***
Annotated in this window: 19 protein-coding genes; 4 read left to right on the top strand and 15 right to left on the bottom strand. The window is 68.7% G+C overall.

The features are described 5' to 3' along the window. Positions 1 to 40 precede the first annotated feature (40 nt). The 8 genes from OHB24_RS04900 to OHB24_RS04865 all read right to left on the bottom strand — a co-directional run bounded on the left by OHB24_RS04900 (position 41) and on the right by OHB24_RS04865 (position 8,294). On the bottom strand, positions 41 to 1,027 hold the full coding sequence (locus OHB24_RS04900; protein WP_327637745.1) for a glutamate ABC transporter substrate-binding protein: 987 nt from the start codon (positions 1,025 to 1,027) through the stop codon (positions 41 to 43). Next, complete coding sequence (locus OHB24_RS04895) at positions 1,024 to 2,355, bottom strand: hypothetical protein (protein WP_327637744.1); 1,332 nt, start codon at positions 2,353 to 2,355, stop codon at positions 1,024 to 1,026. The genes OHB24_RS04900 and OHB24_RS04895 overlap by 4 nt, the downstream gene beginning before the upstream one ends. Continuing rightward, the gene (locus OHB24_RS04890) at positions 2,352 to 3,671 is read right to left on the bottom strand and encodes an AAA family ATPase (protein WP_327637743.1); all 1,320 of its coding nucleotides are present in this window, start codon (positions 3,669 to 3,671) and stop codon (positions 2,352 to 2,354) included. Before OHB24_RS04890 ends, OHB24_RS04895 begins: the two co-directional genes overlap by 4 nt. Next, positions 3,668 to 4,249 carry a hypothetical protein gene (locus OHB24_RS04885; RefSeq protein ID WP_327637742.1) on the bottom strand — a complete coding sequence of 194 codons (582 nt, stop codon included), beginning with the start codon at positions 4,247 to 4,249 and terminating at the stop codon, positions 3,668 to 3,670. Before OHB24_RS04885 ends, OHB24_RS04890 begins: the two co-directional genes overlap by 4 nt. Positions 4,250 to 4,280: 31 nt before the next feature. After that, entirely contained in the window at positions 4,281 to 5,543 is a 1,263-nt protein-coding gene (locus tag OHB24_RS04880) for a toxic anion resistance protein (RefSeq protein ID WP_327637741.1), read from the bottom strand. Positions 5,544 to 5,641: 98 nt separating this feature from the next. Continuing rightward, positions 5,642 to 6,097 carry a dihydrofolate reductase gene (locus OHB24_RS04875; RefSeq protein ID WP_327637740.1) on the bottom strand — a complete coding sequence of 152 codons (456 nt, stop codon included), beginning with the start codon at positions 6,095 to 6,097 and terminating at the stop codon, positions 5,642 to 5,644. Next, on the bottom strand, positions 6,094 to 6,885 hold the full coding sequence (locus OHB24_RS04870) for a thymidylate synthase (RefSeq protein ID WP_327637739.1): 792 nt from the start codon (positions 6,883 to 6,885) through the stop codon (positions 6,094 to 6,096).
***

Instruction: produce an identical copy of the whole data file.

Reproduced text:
Annotated in this window: 19 protein-coding genes; 4 read left to right on the top strand and 15 right to left on the bottom strand. The window is 68.7% G+C overall.

The features are described 5' to 3' along the window. Positions 1 to 40 precede the first annotated feature (40 nt). The 8 genes from OHB24_RS04900 to OHB24_RS04865 all read right to left on the bottom strand — a co-directional run bounded on the left by OHB24_RS04900 (position 41) and on the right by OHB24_RS04865 (position 8,294). On the bottom strand, positions 41 to 1,027 hold the full coding sequence (locus OHB24_RS04900; protein WP_327637745.1) for a glutamate ABC transporter substrate-binding protein: 987 nt from the start codon (positions 1,025 to 1,027) through the stop codon (positions 41 to 43). Next, complete coding sequence (locus OHB24_RS04895) at positions 1,024 to 2,355, bottom strand: hypothetical protein (protein WP_327637744.1); 1,332 nt, start codon at positions 2,353 to 2,355, stop codon at positions 1,024 to 1,026. The genes OHB24_RS04900 and OHB24_RS04895 overlap by 4 nt, the downstream gene beginning before the upstream one ends. Continuing rightward, the gene (locus OHB24_RS04890) at positions 2,352 to 3,671 is read right to left on the bottom strand and encodes an AAA family ATPase (protein WP_327637743.1); all 1,320 of its coding nucleotides are present in this window, start codon (positions 3,669 to 3,671) and stop codon (positions 2,352 to 2,354) included. Before OHB24_RS04890 ends, OHB24_RS04895 begins: the two co-directional genes overlap by 4 nt. Next, positions 3,668 to 4,249 carry a hypothetical protein gene (locus OHB24_RS04885; RefSeq protein ID WP_327637742.1) on the bottom strand — a complete coding sequence of 194 codons (582 nt, stop codon included), beginning with the start codon at positions 4,247 to 4,249 and terminating at the stop codon, positions 3,668 to 3,670. Before OHB24_RS04885 ends, OHB24_RS04890 begins: the two co-directional genes overlap by 4 nt. Positions 4,250 to 4,280: 31 nt before the next feature. After that, entirely contained in the window at positions 4,281 to 5,543 is a 1,263-nt protein-coding gene (locus tag OHB24_RS04880) for a toxic anion resistance protein (RefSeq protein ID WP_327637741.1), read from the bottom strand. Positions 5,544 to 5,641: 98 nt separating this feature from the next. Continuing rightward, positions 5,642 to 6,097 carry a dihydrofolate reductase gene (locus OHB24_RS04875; RefSeq protein ID WP_327637740.1) on the bottom strand — a complete coding sequence of 152 codons (456 nt, stop codon included), beginning with the start codon at positions 6,095 to 6,097 and terminating at the stop codon, positions 5,642 to 5,644. Next, on the bottom strand, positions 6,094 to 6,885 hold the full coding sequence (locus OHB24_RS04870) for a thymidylate synthase (RefSeq protein ID WP_327637739.1): 792 nt from the start codon (positions 6,883 to 6,885) through the stop codon (positions 6,094 to 6,096).